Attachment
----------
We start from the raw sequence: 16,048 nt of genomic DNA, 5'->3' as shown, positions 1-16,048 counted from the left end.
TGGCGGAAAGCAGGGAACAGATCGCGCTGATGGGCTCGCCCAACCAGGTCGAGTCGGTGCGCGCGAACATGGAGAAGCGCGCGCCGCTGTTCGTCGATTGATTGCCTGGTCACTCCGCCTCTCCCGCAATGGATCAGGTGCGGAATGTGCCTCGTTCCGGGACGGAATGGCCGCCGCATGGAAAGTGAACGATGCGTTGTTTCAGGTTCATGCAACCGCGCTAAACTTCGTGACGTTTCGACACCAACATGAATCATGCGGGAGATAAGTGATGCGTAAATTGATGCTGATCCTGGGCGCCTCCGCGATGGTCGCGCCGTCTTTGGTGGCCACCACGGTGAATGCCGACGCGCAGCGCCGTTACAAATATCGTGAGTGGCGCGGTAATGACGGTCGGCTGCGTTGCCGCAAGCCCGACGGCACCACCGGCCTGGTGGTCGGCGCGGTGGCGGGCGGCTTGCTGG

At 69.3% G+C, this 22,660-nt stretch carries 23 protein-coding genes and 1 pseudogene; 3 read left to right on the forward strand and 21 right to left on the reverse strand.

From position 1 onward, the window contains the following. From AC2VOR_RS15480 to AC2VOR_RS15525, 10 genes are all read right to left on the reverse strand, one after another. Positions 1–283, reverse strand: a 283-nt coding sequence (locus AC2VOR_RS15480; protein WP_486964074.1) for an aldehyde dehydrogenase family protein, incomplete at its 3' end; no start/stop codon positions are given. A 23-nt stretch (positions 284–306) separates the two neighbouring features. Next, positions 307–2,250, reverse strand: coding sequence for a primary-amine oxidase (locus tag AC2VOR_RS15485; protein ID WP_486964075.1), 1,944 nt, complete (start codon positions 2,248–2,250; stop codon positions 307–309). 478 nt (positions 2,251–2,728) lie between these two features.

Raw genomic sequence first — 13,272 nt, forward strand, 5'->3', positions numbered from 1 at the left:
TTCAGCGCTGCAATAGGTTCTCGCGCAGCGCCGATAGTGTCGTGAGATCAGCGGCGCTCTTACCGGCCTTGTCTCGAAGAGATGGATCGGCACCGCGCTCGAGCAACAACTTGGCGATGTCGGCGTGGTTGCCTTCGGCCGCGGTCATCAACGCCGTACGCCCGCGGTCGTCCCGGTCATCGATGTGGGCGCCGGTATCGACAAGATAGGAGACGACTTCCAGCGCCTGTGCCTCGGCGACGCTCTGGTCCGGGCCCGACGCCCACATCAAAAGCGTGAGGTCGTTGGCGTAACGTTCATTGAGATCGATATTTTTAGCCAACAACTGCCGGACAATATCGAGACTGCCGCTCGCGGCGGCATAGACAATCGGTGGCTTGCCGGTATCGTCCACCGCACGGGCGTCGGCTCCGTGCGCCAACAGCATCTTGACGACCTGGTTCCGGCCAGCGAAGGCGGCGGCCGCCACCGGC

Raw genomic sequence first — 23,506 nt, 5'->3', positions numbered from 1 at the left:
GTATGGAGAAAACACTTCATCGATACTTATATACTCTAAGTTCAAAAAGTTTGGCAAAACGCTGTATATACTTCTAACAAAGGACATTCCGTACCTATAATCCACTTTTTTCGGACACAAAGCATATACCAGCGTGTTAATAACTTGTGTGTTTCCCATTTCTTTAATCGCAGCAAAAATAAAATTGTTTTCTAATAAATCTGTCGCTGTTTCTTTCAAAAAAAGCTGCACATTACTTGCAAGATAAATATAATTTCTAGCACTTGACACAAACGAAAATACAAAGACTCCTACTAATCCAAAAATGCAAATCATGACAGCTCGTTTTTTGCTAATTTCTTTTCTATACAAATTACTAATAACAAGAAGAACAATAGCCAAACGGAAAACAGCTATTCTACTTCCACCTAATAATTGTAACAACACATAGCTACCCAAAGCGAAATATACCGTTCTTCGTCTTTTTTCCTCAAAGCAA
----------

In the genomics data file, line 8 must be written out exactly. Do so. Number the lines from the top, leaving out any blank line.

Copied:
GTATGGAGAAAACACTTCATCGATACTTATATACTCTAAGTTCAAAAAGTTTGGCAAAACGCTGTATATACTTCTAACAAAGGACATTCCGTACCTATAATCCACTTTTTTCGGACACAAAGCATATACCAGCGTGTTAATAACTTGTGTGTTTCCCATTTCTTTAATCGCAGCAAAAATAAAATTGTTTTCTAATAAATCTGTCGCTGTTTCTTTCAAAAAAAGCTGCACATTACTTGCAAGATAAATATAATTTCTAGCACTTGACACAAACGAAAATACAAAGACTCCTACTAATCCAAAAATGCAAATCATGACAGCTCGTTTTTTGCTAATTTCTTTTCTATACAAATTACTAATAACAAGAAGAACAATAGCCAAACGGAAAACAGCTATTCTACTTCCACCTAATAATTGTAACAACACATAGCTACCCAAAGCGAAATATACCGTTCTTCGTCTTTTTTCCTCAAAGCAA